2017-10-06 / Travel

Timbuktou, a trip into history

Part 2: The Boat
By Warner M. Montgomery, Ph.D. WarnerM@TheColumbiaStar.com


Our next meal was pulled up the gangplank. Our next meal was pulled up the gangplank. I woke up early, went to the dock on the Niger River, and waited for the boat to Timbouctou. The first boat, the weather- beaten General A- Soumare, loaded with people shouting and waving, sailed on by.

An hour later, a brand-new, passenger boat docked and blew its horn and the gangplank lowered. Six well-dressed officials exited an officially-labelled Mercedes limo and paraded up the gangplank followed by two boys pulling a reluctant goat up the gangplank (probably our next meal).

I followed several other white passengers into the boat and was ushered to a room with a sink and two double-decked beds. I hid my backpack under the beds, locked the door, and watched us pull away from the dock into the flow of the mighty Niger.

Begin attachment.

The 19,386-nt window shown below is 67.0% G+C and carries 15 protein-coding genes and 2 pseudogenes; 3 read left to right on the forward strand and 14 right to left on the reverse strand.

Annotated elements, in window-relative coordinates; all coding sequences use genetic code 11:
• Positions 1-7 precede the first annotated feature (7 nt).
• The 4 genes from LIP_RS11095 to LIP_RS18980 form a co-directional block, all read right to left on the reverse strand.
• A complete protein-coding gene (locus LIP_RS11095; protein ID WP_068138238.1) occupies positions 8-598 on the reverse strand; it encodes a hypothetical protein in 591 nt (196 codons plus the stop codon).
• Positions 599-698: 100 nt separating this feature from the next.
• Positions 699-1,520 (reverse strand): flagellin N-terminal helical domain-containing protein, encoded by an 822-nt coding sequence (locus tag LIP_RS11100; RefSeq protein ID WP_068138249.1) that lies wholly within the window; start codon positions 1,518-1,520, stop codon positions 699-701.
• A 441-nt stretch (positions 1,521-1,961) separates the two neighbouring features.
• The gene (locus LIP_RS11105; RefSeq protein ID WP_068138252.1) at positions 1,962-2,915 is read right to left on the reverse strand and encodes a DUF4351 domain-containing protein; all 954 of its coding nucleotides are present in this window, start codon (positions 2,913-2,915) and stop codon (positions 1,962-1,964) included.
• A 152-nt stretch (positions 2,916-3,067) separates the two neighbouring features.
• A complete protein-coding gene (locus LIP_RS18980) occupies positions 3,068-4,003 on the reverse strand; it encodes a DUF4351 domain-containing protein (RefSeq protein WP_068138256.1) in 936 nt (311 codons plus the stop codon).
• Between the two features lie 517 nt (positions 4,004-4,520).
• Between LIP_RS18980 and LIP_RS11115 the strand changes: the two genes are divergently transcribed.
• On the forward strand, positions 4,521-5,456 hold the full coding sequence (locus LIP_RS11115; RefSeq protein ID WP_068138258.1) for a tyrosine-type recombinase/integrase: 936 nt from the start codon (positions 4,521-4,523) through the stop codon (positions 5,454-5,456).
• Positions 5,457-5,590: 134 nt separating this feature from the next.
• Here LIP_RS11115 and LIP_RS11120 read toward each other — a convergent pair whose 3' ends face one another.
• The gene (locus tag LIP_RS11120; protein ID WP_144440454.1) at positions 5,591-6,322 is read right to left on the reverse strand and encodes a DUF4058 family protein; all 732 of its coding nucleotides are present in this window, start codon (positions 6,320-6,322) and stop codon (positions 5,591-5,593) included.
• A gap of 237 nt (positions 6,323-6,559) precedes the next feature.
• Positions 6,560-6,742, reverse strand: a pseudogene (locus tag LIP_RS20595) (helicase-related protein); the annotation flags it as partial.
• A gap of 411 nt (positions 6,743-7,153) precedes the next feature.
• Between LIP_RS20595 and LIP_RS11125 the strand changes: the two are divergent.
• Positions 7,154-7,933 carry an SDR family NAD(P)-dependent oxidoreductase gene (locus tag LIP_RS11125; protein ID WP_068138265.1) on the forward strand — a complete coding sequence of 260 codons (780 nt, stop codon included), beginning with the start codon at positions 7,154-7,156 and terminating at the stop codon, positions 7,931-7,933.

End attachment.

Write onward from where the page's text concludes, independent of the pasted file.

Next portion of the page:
Note: The 2,600 mile-long Niger River runs through the nations of Mali, Niger, Benin, and Nigeria into the Atlantic Ocean. The Niger is the third-longest river in Africa, behind the Nile and the Congo. The Scottish explorer Mungo Park was the first westerner to have travelled to the Niger River (but that’s another story).


A brand-new passenger boat docked and blew its horn. A brand-new passenger boat docked and blew its horn. Continued Next Week



Well-dressed officials paraded up the gangplank. Well-dressed officials paraded up the gangplank.

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